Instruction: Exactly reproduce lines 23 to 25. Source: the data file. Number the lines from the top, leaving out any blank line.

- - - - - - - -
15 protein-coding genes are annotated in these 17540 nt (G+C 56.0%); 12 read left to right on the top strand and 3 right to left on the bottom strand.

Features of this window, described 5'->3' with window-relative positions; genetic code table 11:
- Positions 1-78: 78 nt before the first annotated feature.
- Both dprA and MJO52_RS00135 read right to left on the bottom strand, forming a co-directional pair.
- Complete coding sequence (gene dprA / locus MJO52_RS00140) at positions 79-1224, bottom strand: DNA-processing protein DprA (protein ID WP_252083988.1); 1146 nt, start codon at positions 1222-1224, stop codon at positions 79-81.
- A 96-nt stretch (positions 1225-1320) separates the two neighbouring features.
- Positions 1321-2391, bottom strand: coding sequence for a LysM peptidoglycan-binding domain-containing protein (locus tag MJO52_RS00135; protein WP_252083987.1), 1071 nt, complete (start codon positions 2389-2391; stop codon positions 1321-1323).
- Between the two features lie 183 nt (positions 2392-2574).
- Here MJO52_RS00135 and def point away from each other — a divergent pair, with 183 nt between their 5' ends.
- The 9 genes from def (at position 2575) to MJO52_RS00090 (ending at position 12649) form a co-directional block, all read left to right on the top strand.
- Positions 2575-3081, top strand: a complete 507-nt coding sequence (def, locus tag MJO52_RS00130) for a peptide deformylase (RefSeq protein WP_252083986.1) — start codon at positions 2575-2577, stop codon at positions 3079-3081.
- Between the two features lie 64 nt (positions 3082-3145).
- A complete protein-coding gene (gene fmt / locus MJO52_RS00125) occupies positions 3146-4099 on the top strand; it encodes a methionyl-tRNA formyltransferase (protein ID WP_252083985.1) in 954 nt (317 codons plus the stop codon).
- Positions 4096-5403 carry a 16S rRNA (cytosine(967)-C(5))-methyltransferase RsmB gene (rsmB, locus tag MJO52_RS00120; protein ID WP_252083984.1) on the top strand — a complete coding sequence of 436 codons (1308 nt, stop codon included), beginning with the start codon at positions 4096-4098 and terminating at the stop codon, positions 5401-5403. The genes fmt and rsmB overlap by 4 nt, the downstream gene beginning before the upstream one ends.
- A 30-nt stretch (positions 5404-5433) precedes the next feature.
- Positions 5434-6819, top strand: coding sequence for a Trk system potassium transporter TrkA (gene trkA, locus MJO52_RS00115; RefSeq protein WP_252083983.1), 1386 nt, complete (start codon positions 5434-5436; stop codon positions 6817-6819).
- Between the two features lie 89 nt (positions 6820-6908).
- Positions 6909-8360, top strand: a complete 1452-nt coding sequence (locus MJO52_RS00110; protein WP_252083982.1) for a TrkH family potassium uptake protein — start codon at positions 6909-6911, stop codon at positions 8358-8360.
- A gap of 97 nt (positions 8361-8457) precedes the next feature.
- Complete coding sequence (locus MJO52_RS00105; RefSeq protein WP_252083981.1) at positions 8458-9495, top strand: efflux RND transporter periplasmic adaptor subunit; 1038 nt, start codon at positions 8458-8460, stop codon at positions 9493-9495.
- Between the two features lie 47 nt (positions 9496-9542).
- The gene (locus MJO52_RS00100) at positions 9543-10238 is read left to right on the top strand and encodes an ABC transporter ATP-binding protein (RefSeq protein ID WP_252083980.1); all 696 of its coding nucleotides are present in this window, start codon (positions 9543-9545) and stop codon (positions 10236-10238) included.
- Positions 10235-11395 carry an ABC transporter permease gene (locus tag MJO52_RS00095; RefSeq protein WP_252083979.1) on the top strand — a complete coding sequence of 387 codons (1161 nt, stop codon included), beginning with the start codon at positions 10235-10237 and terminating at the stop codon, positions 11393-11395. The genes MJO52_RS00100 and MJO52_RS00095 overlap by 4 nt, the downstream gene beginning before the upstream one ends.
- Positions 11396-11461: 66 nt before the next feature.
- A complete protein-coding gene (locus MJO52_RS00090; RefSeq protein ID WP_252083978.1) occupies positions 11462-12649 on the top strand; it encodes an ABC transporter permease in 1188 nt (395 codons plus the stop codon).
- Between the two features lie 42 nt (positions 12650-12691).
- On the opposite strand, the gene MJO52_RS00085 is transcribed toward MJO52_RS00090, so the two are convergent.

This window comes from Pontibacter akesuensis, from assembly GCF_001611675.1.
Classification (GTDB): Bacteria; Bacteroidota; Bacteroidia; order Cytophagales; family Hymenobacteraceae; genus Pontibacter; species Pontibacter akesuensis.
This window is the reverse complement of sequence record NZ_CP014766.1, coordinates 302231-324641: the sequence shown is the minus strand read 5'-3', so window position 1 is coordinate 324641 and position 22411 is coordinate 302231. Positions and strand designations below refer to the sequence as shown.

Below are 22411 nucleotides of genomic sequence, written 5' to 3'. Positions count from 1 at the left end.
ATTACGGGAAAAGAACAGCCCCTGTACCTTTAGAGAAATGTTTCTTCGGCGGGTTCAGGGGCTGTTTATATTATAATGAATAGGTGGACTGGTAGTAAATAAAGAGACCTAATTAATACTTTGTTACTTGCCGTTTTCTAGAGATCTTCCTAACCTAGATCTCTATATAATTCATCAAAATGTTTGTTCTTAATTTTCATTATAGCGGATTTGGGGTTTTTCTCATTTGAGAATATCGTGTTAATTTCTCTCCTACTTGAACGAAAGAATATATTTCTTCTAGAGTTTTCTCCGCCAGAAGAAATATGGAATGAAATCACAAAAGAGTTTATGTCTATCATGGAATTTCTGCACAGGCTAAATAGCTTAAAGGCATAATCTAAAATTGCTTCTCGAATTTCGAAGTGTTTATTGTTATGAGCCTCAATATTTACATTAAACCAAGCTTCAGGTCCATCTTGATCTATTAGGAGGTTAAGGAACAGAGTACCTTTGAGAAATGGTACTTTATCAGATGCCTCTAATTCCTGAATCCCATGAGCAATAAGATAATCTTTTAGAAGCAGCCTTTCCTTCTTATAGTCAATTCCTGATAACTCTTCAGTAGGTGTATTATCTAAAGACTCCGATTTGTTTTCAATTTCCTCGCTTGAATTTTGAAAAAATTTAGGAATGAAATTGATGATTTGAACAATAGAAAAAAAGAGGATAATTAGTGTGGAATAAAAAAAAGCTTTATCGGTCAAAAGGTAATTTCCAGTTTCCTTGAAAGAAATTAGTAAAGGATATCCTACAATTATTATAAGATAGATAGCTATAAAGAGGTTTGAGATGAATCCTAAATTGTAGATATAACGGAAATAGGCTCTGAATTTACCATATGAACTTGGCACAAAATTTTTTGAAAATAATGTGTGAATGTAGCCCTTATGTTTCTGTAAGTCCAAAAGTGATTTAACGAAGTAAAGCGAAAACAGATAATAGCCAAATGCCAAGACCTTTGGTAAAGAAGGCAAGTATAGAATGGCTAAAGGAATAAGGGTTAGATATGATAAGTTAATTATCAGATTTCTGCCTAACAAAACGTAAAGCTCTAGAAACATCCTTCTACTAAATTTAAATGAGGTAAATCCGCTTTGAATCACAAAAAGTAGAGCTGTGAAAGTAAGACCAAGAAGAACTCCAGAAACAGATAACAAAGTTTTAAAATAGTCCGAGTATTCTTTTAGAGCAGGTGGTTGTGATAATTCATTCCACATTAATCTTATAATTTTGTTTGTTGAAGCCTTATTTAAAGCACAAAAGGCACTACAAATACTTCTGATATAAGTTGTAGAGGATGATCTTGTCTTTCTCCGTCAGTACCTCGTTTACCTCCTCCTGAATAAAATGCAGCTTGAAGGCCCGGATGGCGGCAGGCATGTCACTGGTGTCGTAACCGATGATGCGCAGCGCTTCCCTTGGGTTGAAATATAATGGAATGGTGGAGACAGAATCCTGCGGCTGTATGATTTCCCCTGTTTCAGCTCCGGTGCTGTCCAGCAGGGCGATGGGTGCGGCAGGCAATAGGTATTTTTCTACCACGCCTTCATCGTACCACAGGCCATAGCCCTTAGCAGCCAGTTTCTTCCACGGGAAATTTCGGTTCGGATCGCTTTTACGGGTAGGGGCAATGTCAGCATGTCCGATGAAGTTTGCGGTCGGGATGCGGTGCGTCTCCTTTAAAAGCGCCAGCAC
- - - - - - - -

- Positions 10235-11395 carry an ABC transporter permease gene (locus tag MJO52_RS00095; RefSeq protein WP_252083979.1) on the top strand — a complete coding sequence of 387 codons (1161 nt, stop codon included), beginning with the start codon at positions 10235-10237 and terminating at the stop codon, positions 11393-11395. The genes MJO52_RS00100 and MJO52_RS00095 overlap by 4 nt, the downstream gene beginning before the upstream one ends.
- Positions 11396-11461: 66 nt before the next feature.
- A complete protein-coding gene (locus MJO52_RS00090; RefSeq protein ID WP_252083978.1) occupies positions 11462-12649 on the top strand; it encodes an ABC transporter permease in 1188 nt (395 codons plus the stop codon).